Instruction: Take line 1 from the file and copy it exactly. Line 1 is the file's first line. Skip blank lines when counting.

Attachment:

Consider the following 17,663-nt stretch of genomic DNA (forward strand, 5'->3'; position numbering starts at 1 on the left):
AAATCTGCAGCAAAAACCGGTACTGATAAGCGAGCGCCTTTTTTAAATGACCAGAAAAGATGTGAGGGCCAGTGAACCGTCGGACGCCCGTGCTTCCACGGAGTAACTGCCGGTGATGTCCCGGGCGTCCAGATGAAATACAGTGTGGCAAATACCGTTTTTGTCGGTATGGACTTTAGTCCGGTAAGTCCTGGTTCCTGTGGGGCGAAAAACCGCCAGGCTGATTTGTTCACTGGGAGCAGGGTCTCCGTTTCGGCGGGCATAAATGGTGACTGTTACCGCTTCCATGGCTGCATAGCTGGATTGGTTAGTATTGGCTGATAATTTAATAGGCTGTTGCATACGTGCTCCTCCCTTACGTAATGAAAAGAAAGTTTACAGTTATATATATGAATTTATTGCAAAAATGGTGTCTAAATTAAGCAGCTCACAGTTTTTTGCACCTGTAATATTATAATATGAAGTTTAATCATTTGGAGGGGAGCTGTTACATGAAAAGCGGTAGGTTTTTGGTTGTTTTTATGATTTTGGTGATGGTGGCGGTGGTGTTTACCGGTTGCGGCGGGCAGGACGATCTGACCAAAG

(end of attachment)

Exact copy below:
Consider the following 17,663-nt stretch of genomic DNA (forward strand, 5'->3'; position numbering starts at 1 on the left):